Lately there’s been some pressure at my institution to stop doing things “just to do them.” In other words, as the focus shifts toward an emphasis on things like student recruitment and retention, you have to make a case for how the things you do contribute to those goals. If they don’t, the implication is that you shouldn’t be spending time on them.
I have a bit of a problem with the assumption implied in the idea of doing things “just to do them.” But I also acknowledge that I’ve had an unusual amount of autonomy in my work up to this point and that that autonomy has allowed me to work on a lot of enjoyable side projects like this one.
I started this blog in March of 2018 and have published at least once or twice a week since then. In that time, my readership (which I measure by the very basic stats provided by WordPress) has gone up from approximately three views a week to closer to 100. Maybe. On a good week.
The thing is, no one writes blogs anymore, unless that blog is attached to a larger publication. It’s quaint. It’s antiquated. Chuck Wendig, whose blog helped inspire this one, recently compared blogging to “putting your podcast on vinyl.”
No one writes blogs anymore. No one reads blogs anymore. Who has the time? And it’s unlikely to blogging like this contributes in any direct way to larger goals like recruitment and retention.
So why do I do it?
A couple of reasons.
Writing helps me think
Like a lot of people, I never know what I think about something until I’ve written about it. Writing blog posts has become a low stakes way for me to discover and work through ideas that have later become important to my scholarly writing and my recent book project.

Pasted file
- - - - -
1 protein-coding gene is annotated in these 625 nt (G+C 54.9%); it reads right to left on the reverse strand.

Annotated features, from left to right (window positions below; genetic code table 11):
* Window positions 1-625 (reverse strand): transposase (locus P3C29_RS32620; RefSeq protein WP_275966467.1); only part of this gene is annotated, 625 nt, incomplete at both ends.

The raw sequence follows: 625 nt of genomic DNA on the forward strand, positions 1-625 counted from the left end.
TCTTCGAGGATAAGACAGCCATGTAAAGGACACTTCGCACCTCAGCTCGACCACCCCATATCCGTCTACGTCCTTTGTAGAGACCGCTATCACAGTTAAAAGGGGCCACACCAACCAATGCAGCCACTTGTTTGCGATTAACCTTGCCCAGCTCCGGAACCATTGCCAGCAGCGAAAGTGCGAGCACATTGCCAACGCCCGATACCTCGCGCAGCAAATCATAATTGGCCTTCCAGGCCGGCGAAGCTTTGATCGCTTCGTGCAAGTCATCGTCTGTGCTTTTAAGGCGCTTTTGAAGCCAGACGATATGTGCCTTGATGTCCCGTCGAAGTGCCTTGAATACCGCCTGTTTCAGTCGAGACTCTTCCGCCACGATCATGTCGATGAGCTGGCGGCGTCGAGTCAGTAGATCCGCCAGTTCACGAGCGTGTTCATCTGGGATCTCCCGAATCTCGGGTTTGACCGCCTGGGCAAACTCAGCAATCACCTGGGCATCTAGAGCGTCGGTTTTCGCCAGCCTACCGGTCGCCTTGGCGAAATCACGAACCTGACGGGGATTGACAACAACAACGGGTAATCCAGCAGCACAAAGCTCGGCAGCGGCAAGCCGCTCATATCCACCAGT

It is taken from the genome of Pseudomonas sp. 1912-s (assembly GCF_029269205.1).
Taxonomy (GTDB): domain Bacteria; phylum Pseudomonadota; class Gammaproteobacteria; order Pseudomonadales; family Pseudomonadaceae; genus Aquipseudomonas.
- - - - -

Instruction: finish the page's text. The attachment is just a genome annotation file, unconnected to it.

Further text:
For example, in the course of writing my most recent scholarly article on the role of research in fiction writing, I ran into a potentially fatal issue: I couldn’t figure out what problem my work was trying to solve for my intended audience. This was after I’d actually done most of the research, mind you. Figuring out what problem your research is intended to solve is usually more like the first step, not the last one. In order for my work to be considered publishable, I needed to come up with a reason why my eventual peer reviewers and my colleagues in the library and information science field should consider it important. That meant identifying what gap in our field of knowledge I was trying to fill.
I wrote about this issue in a post from February 2021. Then I wrote about it again a few weeks later when I realized I had a second audience to think about: writers themselves. What problem does research like this solve for actual writers, if any?
The answers I came up with at the time were far from perfect but using these two posts to think the question through help not only solve a major crisis in my writing and research process but also brought some needed focus to my work. (Focus that was further refined by feedback I received from some harsh-but-mostly-fair peer reviewers.)
So why publish my thinking process like this? Why does it need to be shared? Probably it doesn’t but having a publication schedule (that I impose on myself) helps motivate me to spend some time actually working through these problems. Without that, producing the finished work that a lot of this leads to would probably take even longer than it already does.
The thing is, my thinking on the topics I write about is constantly evolving. For example: teaching the contextual nature of research. I wrote an entire book about this topic. It took a little over a year to write and I turned in the final manuscript a year ago. It was finally published in January.